Monday 14 April 2014

Question - Don’t we have to be in the EU as half our trade is with the EU?

Q3:   Don’t we have to be in the EU as half our trade is with the EU?
A3:   ‘Half our trade’ does not mean ‘half our economy’- let’s get it in proportion. Most British trade is within Britain – 80% of our economy is British citizens and businesses buying British goods and services. Some 20% of our economy depends on international trade; and less than half of that (around 8%) is trade with the EU. Britain is increasingly trading more with the Rest of the World than with the EU. 
Non-EU member countries such as Norway and Switzerland enjoy very beneficial trading relationships with the EU thanks to their free trade agreements. On leaving the EU, Britain would secure a similar, if not better, free trade agreement with the EU as its biggest customer and a major world economy. Our trading position will benefit from reduced regulation and taxes, and more appropriate free trade agreements with other countries.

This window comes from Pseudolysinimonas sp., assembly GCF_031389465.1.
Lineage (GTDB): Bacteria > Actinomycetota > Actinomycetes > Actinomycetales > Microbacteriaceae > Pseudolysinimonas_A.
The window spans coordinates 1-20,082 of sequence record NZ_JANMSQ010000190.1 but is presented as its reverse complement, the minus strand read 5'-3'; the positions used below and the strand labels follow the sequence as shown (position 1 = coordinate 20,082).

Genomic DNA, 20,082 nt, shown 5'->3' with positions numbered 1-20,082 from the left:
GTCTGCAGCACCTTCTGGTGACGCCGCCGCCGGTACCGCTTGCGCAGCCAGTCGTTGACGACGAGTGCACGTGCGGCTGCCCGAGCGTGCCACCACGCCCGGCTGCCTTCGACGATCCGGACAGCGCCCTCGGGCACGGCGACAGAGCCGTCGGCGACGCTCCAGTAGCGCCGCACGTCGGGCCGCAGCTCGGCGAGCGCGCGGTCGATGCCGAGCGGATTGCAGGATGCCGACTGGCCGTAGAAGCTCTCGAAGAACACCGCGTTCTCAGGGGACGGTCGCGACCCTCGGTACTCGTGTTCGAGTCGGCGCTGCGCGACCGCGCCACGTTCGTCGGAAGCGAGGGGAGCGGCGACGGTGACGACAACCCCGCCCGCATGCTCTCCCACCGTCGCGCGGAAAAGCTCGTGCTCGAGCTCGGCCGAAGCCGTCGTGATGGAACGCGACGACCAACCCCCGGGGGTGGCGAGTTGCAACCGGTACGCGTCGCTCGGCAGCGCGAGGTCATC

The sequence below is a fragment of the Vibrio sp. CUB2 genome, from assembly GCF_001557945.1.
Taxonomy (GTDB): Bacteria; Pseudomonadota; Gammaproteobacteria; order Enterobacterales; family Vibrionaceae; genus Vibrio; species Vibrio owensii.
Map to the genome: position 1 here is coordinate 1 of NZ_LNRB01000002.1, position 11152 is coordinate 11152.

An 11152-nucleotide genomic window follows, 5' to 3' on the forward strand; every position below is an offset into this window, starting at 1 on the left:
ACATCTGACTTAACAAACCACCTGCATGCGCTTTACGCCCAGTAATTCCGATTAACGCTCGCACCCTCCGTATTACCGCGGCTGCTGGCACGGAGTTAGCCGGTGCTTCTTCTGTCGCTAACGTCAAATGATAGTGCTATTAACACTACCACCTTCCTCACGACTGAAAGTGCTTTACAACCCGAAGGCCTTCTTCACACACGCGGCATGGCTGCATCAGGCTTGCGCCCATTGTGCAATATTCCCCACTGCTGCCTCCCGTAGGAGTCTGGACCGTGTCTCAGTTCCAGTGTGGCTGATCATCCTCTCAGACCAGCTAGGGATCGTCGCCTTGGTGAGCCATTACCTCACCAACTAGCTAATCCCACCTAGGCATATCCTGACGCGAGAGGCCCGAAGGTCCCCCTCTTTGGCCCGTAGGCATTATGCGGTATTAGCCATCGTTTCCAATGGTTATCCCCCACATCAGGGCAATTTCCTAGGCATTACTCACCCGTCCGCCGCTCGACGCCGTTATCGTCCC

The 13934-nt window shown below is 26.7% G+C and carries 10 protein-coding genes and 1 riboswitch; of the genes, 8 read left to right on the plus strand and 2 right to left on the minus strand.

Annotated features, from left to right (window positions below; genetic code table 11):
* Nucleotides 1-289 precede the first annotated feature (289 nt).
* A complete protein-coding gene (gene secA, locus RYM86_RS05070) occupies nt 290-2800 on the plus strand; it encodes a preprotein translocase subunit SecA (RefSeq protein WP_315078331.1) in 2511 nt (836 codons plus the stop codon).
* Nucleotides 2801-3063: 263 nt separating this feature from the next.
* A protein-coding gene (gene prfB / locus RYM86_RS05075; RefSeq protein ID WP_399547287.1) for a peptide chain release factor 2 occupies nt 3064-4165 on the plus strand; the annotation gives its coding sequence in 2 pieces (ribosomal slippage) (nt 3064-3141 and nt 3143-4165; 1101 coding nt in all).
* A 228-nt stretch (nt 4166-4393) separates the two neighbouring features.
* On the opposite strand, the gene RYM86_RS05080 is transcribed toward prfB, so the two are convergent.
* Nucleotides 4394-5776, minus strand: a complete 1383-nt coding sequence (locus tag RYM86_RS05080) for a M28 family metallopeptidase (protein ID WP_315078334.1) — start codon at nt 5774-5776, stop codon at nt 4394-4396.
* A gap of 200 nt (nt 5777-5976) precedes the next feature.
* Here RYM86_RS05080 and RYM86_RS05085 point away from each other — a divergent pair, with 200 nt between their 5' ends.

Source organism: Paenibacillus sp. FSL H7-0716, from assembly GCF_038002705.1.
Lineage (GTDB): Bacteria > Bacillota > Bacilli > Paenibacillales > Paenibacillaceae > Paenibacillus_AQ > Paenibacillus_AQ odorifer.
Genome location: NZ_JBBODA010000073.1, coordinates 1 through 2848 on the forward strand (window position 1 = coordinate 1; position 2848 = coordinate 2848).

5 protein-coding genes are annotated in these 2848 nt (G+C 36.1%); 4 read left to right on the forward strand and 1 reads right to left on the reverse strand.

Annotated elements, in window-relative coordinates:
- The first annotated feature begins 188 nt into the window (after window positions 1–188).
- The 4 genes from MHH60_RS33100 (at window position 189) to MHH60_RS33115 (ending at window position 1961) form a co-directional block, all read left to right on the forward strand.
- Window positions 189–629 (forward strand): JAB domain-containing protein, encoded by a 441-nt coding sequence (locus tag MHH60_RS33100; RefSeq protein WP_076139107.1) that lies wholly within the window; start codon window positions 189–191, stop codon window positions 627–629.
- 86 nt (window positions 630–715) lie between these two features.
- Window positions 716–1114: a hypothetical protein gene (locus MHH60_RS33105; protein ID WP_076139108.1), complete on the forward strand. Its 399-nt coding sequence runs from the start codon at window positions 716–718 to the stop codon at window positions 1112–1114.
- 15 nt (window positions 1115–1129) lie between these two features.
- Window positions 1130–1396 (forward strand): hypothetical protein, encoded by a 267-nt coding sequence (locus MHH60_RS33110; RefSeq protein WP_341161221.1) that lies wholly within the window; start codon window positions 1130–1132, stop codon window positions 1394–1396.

In addition, the EU export figures are skewed upwards by the ‘Rotterdam-Antwerp Effect’ and the ‘Netherlands Distortion’.
This is where UK exports to non-EU countries sent via a transhipment centre such as Rotterdam are counted as exports to the EU, even though their ultimate destination is not in the EU.   The UK will be able to secure a very advantageous EEA Lite agreement with the EU.  The UK is the EU’s second biggest trading partner after Germany - bigger even than France  and the EU enjoys a sizeable trading surplus with the UK.
Eurozone 2011 goods exports in descending order, by country, billions of Euros:
UK       213.4
USA     200.6
China     115.5
Switzerland   109.2
Russia       79.8
Sweden       60.4
Turkey       56.7
Japan       39.4
(Source Table 7.5 – 3 – Geographical Breakdown – ECB Monthly Breakdown – February 2013) 

from "Time to Jump" By David Campbell Bannerman MEP

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